Saturday, July 18, 2015


I wasn't planning to join the crowd that's writing about this Gawker thing:
... Gawker published a story about a Condé Nast executive (who's married to a woman) allegedly arranging to meet up with a gay escort while on a trip to Chicago. When the escort found out who his client was, he attempted to blackmail him into helping with a housing-discrimination lawsuit he was embroiled in....
The executive is Tim Geithner's brother, as everyone who read the story before it was taken down already knows. I agree with the widespread criticism of the story:
Geithner is not a public figure in any meaningful sense. What power the CFO of Conde Nast holds is relevant to nobody but the Newhouse family and the company’s employees. Geithner is not a public figure; he has no record of public moralism about sexual issues.

... as [Glenn] Greenwald observes we don’t even know that he was doing anything his wife disapproves of.
But this isn't just about sex and morality -- it's about class and status. Slate's Justin Peters writes about that -- but I think he's a little off base:
On Twitter, Gawker editor Max Read explained his editorial logic [for publishing the piece]:

In other words, the targeted executive is rich, and, to Gawker, wealth and status have always been inherently worthy of suspicion. ... populist ressentiment has animated Gawker Media since its earliest days.

... Gawker Media ... is still perhaps America’s most resentful major online news property, with what seems to be an internal culture of active umbrage and opposition toward people in any sort of power position. The site is unimpressed by titles and status....
No, the site is not "unimpressed by titles and status." The site is overly "impressed by titles and status." And while the site may take individuals down a peg (or, in this case, many pegs), a fixation on the real or alleged bad behavior of even mid-level "elitists" actually tends to enhance the status of the elite as a group. It reinforces the sense that these people are more important, more significant, than the rest of us.

It would be one thing if Gawker were also eager to expose the surreptitious sexual exploits of the CFO of a midsize industrial flange manufacturer from Kansas City. But that never happens at Gawker. Gawker is reinforcing the notion that the members of the coastal elite are endlessly fascinating, and is even expanding the definition of who belongs to the coastal elite.

Gawker might resent the coastal elite's power, but Gawker is reinforcing it.


Victor said...

That's why I never read gossipy shit.

It doesn't effect me in the least, so why should I give a shit - or two shit's, for that matter?
Some exec from X or Y company soliciting sex from a male or female prostitute?
That's between the exec, his/her spouse, and the prostitute.

Somebody having an affair, or paying someone for sex, is as old as humankind.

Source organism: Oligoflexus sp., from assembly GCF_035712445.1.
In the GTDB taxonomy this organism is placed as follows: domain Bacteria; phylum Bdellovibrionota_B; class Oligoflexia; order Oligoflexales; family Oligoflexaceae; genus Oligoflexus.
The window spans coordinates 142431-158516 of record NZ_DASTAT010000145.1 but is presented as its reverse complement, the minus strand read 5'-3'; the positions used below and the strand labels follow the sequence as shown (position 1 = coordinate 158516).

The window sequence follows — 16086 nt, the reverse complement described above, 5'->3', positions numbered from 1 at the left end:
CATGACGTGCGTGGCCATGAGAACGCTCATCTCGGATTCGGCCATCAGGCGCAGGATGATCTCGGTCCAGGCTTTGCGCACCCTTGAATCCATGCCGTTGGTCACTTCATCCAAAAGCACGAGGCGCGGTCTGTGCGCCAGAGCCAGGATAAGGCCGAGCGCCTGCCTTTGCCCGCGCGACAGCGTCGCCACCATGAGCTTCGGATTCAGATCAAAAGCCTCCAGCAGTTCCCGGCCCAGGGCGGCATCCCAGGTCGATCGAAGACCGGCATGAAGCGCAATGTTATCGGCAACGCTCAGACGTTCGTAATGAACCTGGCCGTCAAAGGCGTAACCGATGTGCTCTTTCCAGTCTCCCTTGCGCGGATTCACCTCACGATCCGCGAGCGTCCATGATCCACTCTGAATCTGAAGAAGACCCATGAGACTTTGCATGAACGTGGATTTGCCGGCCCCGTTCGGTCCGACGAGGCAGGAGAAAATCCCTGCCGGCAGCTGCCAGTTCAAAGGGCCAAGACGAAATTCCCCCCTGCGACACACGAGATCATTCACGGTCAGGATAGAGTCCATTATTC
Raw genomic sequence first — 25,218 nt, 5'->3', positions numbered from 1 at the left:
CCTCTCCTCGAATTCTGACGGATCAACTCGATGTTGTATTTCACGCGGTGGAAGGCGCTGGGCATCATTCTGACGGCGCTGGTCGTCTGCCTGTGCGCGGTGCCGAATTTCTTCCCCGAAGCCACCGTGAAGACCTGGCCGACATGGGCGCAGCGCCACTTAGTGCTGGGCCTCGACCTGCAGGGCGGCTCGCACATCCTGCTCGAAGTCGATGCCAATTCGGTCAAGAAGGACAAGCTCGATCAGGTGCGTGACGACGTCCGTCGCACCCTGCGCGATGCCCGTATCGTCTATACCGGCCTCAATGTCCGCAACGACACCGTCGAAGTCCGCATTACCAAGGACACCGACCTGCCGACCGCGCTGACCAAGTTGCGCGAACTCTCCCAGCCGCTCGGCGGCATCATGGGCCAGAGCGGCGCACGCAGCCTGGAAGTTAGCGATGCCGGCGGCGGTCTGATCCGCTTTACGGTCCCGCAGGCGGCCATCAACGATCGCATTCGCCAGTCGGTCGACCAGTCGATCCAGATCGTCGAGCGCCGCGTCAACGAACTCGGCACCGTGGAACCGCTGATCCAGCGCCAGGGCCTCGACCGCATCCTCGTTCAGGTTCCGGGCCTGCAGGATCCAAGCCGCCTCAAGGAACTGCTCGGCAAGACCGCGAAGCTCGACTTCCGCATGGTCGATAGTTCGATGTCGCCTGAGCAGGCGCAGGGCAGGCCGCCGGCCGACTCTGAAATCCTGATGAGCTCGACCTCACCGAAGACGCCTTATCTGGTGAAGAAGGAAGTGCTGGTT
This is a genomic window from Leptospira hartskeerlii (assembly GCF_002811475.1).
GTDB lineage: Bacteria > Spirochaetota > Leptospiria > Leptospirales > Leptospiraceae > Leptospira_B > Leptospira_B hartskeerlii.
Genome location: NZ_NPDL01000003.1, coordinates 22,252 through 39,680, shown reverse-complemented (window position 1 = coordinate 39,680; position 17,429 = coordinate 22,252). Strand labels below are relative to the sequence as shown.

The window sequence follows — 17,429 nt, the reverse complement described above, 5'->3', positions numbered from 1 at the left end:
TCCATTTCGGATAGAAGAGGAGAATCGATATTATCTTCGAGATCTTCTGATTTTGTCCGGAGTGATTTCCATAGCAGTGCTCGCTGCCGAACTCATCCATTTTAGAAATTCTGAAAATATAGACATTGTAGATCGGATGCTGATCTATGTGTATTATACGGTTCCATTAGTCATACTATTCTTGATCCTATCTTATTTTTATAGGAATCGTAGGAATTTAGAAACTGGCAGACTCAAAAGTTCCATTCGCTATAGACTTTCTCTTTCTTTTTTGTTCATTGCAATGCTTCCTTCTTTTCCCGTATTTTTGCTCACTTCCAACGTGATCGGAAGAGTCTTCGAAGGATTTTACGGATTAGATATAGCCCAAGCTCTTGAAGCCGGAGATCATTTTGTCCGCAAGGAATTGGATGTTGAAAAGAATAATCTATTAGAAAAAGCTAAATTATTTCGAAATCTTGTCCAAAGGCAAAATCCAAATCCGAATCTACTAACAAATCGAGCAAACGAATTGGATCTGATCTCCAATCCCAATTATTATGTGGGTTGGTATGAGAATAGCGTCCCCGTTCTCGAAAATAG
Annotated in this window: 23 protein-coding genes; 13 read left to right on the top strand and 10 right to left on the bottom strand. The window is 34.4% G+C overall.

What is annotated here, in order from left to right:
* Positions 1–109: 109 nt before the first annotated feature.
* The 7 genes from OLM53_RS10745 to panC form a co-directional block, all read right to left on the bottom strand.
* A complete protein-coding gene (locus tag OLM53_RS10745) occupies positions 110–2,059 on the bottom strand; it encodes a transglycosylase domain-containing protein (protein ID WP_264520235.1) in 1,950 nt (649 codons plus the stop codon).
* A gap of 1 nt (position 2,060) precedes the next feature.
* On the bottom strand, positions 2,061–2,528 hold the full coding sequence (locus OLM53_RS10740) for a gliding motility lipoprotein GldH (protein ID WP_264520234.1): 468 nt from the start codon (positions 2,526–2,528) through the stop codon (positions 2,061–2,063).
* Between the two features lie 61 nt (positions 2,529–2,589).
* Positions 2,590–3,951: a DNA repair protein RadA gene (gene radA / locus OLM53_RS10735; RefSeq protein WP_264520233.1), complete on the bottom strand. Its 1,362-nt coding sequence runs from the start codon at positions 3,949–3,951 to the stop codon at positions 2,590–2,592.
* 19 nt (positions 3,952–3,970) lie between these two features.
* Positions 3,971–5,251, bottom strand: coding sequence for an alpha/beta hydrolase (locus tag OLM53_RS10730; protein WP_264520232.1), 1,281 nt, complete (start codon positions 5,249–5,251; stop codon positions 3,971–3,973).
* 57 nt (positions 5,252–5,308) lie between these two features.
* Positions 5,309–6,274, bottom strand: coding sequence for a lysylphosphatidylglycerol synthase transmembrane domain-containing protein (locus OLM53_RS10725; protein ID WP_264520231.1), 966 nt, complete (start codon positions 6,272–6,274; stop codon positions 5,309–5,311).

Not news.

Now, you catch some fire-'n-brimstone anti-gay preacher in bed with a teenage male hooker, that's not gossip:
That's a hypocrite acting hypocritically!
And, ergo: News.

Belvoir said...

Huh, interesting take. I think the article in question was ghastly and sleazy and should never have been published. The person it targeted seems to have done little -to-nothing wrong. Except trying to meet for extramarital sex with an unhinged no-good hustler extortionist whose blackmail Gawker gladly accommodated. I was very happy to see the instant and near-universal condemnation of this awful sleazy hit-job on a private guy with a wife and kids. Not a public figure, no one had to know, and Gawker ran with this, naming the vulnerable man and shielding the identity of his blackmailer. Who seems to be insane, deluded.

Gawker ought to rightly be sued off the face of the Internet. Hulk Hogan already has a $100 million suit against then, how'd they like another $100 million suit, for invasion of privacy and accessory to extortion?
The victim in question never even MET this hustler. And that Jordan Sargent ought to give up ever writing again, his article was such a scummy bit of "journalism, I hope he's sued too. Because this was a dreadful and horrible invasion of a guy's privacy, such a public airing of what should have been a private thing between consenting adults. Jordan Sargent dragged the guy's name and family into it. Like some 1950s morals squad. Eff him, and I hope Gawker gets sued to oblivion.

Paul Canning said...

Bit late to this but just to remind on what 'outing' originally was, as outlined by Michaelangelo Signorile in the early 90s. 'Outing' was not about targeting the powerful, it was about telling the whole truth - it was about journalism. The reason you would refer to someone's sexuality was because it was relevant. In other words you would not treat that sexuality as an awful secret that had to be hidden.

Here's something I wrote on that context